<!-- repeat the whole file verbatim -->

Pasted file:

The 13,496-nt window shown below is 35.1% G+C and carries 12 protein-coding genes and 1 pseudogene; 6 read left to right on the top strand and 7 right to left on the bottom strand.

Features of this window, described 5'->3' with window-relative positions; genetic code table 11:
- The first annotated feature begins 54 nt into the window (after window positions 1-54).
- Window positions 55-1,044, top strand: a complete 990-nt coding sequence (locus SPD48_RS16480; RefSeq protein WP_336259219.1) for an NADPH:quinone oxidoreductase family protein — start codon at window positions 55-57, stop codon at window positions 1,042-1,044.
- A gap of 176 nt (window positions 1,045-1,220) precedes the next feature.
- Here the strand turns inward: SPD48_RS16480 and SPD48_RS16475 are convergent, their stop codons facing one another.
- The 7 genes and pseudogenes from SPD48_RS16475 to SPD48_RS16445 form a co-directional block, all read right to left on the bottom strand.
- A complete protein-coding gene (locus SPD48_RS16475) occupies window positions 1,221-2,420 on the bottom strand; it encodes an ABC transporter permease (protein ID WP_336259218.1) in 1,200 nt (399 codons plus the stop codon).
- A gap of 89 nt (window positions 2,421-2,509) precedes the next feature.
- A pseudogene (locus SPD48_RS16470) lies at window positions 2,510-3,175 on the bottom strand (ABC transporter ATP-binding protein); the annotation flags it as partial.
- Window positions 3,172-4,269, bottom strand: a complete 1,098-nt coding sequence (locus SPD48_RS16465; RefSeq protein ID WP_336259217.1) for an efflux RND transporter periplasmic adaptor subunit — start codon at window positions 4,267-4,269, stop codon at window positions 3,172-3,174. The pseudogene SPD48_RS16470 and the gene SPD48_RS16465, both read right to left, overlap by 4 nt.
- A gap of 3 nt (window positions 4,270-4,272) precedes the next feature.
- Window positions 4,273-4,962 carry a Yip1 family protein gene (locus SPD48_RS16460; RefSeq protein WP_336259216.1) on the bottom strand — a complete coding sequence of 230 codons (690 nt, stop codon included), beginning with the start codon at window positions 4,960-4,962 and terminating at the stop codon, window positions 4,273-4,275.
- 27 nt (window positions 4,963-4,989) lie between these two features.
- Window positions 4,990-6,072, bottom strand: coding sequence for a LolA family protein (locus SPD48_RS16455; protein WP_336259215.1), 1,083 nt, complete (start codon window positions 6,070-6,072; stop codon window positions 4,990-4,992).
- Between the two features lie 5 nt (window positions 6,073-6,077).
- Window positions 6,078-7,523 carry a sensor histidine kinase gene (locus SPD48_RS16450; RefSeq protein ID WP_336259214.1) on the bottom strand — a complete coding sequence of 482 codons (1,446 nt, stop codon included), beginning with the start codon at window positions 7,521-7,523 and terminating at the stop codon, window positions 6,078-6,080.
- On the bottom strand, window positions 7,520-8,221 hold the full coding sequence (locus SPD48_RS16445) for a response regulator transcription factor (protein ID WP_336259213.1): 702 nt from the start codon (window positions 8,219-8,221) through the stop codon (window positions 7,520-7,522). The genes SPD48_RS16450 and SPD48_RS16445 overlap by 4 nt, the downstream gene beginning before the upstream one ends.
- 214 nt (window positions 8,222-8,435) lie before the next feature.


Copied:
The 13,496-nt window shown below is 35.1% G+C and carries 12 protein-coding genes and 1 pseudogene; 6 read left to right on the top strand and 7 right to left on the bottom strand.

Features of this window, described 5'->3' with window-relative positions; genetic code table 11:
- The first annotated feature begins 54 nt into the window (after window positions 1-54).
- Window positions 55-1,044, top strand: a complete 990-nt coding sequence (locus SPD48_RS16480; RefSeq protein WP_336259219.1) for an NADPH:quinone oxidoreductase family protein — start codon at window positions 55-57, stop codon at window positions 1,042-1,044.
- A gap of 176 nt (window positions 1,045-1,220) precedes the next feature.
- Here the strand turns inward: SPD48_RS16480 and SPD48_RS16475 are convergent, their stop codons facing one another.
- The 7 genes and pseudogenes from SPD48_RS16475 to SPD48_RS16445 form a co-directional block, all read right to left on the bottom strand.
- A complete protein-coding gene (locus SPD48_RS16475) occupies window positions 1,221-2,420 on the bottom strand; it encodes an ABC transporter permease (protein ID WP_336259218.1) in 1,200 nt (399 codons plus the stop codon).
- A gap of 89 nt (window positions 2,421-2,509) precedes the next feature.
- A pseudogene (locus SPD48_RS16470) lies at window positions 2,510-3,175 on the bottom strand (ABC transporter ATP-binding protein); the annotation flags it as partial.
- Window positions 3,172-4,269, bottom strand: a complete 1,098-nt coding sequence (locus SPD48_RS16465; RefSeq protein ID WP_336259217.1) for an efflux RND transporter periplasmic adaptor subunit — start codon at window positions 4,267-4,269, stop codon at window positions 3,172-3,174. The pseudogene SPD48_RS16470 and the gene SPD48_RS16465, both read right to left, overlap by 4 nt.
- A gap of 3 nt (window positions 4,270-4,272) precedes the next feature.
- Window positions 4,273-4,962 carry a Yip1 family protein gene (locus SPD48_RS16460; RefSeq protein WP_336259216.1) on the bottom strand — a complete coding sequence of 230 codons (690 nt, stop codon included), beginning with the start codon at window positions 4,960-4,962 and terminating at the stop codon, window positions 4,273-4,275.
- 27 nt (window positions 4,963-4,989) lie between these two features.
- Window positions 4,990-6,072, bottom strand: coding sequence for a LolA family protein (locus SPD48_RS16455; protein WP_336259215.1), 1,083 nt, complete (start codon window positions 6,070-6,072; stop codon window positions 4,990-4,992).
- Between the two features lie 5 nt (window positions 6,073-6,077).
- Window positions 6,078-7,523 carry a sensor histidine kinase gene (locus SPD48_RS16450; RefSeq protein ID WP_336259214.1) on the bottom strand — a complete coding sequence of 482 codons (1,446 nt, stop codon included), beginning with the start codon at window positions 7,521-7,523 and terminating at the stop codon, window positions 6,078-6,080.
- On the bottom strand, window positions 7,520-8,221 hold the full coding sequence (locus SPD48_RS16445) for a response regulator transcription factor (protein ID WP_336259213.1): 702 nt from the start codon (window positions 8,219-8,221) through the stop codon (window positions 7,520-7,522). The genes SPD48_RS16450 and SPD48_RS16445 overlap by 4 nt, the downstream gene beginning before the upstream one ends.
- 214 nt (window positions 8,222-8,435) lie before the next feature.